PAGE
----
30 Years Later, Man’s Conviction for Vicious Rape Fully Vacated
By Nikki Suzani
BROOKLYN — After spending 30 years in prison, Brian Davidson was finally released as a result of the work of the Brooklyn DA’s new Conviction Review Unit (CRU)—his conviction was fully vacated.
In 1987, Davidson was convicted of one count of Rape in the First Degree, two counts of Sodomy in the First Degree, one count of Robbery in the Second Degree, and two counts of Coercion in the First Degree.
The case involved two co-victims who, after closing up their shop, were robbed—one was repeatedly raped by different perpetrators during the robbery, had a gun held to her head, had a cloth over her face, and ultimately passed out due to trauma. The perpetrators also attempted to coerce her co-victim into participating in the rape, and hurt him when he refused.
Of the nine categories the CRU uses to vacate convictions, six applied to Davidson’s case: Eyewitness Mis-identification, Police Conduct, Prosecutor Conduct, Defense Conduct, New Interview Evidence, and New Expert Evidence.
The case against Davidson had been predicated on the rape victim identifying him in a lineup. However, during the course of the rape her perpetrators had worn masks, she had a cloth over her face, and had even passed out. In her statement to the police, she had mentioned that she used voices to identify the perpetrators—but had somehow visually identified Davidson in the lineup.
Further, an expert witness testified that during periods of stress and trauma, such as the one that the victim had to endure, it is difficult to encode memories.
Looking through the inconsistencies of the victim’s accounts—she presented at least 10 somewhat differing accounts over the course of the investigation about the number of perpetrators, guns present, descriptions, acts, and more—the expert thought this difficulty would apply to Davidson’s case.
The victim had also claimed that as time went on, her memory became more clear, so while she had not initially identified Davidson she was later able to do so; however the expert pointed out that this is not a correct representation of memory, as the most accurate identifications would be the closest to the time of the rape. Given that the victim was asked to identify Davidson three months after the rape, the expert testified that identification would have a high likelihood of being inaccurate.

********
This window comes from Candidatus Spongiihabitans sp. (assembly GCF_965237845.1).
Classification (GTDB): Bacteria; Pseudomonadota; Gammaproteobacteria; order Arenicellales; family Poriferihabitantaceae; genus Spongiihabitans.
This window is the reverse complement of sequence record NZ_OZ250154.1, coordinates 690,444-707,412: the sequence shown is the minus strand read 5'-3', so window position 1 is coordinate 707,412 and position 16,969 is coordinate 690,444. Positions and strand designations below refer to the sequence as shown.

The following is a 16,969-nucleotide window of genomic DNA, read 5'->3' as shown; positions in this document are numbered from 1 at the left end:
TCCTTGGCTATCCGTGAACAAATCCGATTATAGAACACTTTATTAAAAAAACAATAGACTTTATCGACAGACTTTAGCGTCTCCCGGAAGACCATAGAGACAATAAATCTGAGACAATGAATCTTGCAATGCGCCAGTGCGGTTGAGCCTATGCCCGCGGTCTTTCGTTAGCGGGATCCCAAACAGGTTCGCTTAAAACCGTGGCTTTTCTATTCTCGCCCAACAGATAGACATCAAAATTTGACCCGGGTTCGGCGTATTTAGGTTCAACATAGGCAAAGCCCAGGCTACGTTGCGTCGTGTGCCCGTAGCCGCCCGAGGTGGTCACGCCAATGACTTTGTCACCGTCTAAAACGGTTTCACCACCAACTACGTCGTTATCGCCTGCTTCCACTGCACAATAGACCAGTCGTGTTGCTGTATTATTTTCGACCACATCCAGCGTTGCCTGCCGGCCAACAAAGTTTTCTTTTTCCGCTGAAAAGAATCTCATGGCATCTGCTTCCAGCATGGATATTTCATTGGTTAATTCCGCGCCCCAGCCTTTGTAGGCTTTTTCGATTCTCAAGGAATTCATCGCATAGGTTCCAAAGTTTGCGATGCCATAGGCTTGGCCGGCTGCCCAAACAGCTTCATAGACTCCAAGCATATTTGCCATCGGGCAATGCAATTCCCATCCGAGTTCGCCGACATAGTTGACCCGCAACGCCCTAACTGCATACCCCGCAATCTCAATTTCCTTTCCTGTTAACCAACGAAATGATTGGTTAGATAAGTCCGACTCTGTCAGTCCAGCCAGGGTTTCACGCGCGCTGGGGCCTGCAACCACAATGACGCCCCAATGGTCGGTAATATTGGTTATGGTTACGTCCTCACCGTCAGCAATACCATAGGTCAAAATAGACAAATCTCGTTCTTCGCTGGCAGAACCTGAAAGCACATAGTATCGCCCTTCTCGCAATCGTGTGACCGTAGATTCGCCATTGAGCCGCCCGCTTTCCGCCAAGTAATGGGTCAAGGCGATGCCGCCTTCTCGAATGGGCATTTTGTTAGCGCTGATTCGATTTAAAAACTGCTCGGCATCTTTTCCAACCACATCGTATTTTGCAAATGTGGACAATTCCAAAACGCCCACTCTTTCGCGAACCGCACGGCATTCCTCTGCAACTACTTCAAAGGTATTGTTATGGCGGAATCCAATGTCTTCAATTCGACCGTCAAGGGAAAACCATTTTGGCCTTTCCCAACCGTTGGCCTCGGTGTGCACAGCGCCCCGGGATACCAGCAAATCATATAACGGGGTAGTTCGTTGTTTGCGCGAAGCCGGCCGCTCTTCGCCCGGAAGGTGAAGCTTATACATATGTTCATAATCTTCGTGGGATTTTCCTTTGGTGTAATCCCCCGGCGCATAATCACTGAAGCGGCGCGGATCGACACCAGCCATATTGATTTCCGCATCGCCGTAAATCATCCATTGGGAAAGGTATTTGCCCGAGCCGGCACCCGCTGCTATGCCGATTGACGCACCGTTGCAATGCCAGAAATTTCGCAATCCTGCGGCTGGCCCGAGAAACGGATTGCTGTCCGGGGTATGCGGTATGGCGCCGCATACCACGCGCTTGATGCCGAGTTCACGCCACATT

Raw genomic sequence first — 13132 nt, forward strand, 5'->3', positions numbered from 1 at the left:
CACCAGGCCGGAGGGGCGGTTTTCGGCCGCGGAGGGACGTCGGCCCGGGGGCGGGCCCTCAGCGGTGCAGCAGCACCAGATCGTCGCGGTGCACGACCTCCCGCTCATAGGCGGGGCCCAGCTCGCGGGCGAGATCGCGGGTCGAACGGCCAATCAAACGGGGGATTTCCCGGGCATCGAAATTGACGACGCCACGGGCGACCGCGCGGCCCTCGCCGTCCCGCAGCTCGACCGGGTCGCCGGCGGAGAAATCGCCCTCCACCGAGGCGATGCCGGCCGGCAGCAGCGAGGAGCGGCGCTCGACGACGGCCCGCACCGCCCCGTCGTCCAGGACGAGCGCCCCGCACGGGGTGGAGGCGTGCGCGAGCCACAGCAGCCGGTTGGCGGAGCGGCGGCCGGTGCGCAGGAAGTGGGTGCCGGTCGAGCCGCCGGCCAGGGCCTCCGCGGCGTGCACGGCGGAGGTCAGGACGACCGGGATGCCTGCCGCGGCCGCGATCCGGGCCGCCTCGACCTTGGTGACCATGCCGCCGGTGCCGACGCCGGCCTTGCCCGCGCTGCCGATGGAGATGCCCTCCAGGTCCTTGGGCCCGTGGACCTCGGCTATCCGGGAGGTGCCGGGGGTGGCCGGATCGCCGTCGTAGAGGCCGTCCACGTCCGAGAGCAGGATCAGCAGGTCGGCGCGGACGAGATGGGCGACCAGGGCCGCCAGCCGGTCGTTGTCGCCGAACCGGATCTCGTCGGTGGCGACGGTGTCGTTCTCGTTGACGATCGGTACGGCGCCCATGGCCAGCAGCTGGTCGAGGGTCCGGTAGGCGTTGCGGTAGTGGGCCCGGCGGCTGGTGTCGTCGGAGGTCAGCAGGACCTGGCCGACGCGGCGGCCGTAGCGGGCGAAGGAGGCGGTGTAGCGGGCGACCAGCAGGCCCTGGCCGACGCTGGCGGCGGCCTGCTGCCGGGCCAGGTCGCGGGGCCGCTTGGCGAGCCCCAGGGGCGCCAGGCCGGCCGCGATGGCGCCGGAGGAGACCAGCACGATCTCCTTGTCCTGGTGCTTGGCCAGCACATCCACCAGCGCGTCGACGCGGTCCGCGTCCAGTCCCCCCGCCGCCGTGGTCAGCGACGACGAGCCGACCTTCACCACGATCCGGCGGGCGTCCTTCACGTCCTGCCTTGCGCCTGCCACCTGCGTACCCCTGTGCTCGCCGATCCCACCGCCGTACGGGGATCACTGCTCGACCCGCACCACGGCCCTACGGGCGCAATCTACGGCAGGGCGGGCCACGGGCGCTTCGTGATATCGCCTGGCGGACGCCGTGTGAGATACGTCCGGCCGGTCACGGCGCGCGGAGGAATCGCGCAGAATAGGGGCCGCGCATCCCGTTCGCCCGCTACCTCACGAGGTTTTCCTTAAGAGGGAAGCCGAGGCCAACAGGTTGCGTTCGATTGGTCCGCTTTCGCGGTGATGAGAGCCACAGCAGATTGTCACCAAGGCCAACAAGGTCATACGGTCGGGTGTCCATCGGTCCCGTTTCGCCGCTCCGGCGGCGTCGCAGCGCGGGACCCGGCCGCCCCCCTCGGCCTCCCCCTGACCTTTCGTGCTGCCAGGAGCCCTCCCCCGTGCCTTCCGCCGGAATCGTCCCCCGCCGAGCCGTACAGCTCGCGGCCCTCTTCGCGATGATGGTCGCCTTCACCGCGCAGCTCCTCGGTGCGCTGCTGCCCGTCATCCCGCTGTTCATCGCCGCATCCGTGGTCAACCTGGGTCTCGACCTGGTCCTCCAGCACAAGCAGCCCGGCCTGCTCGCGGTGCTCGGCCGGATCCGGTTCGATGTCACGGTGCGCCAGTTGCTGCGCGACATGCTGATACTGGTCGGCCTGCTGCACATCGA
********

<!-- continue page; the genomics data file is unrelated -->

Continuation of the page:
The victim in the case had also mentioned that there were four perpetrators, when the co-victim had said there were three. One of the perpetrators she described as having “Jheri curls,” the hairstyle of her co-victim, but that was not one that any of the four alleged perpetrators had.
The expert testified that this mistake could have been due to the idea of “unconscious transference,” transposing the memory of the co-victim as a fourth perpetrator.
The CRU also found that the detective on the case had intentionally skewed the victim toward believing Davidson was her rapist in three major ways. First, he had shown the victim a photo array two days before the lineup that had Davidson in it—she had not identified him in the initial photo array and only did later in the lineup, when the image of him from the photo array may have skewed her memory.
Second, the detective told the victim before the lineup the name of the defendant and that he believed Davidson to be the assailant, skewing the victim’s perception and ensuring that her identification did not come from her independent memory.
Finally, after identifying Davidson in the lineup, the detective guided the victim in a way such that she saw Davidson in cuffs, reinforcing her belief that he was one of her assailants.
It is important to note that there was inconsistency throughout her identification as well: not only did she originally fail to recognize him in the photo array, but her co-victim did not recognize him at all and even said that he believed there to be three, not four perpetrators.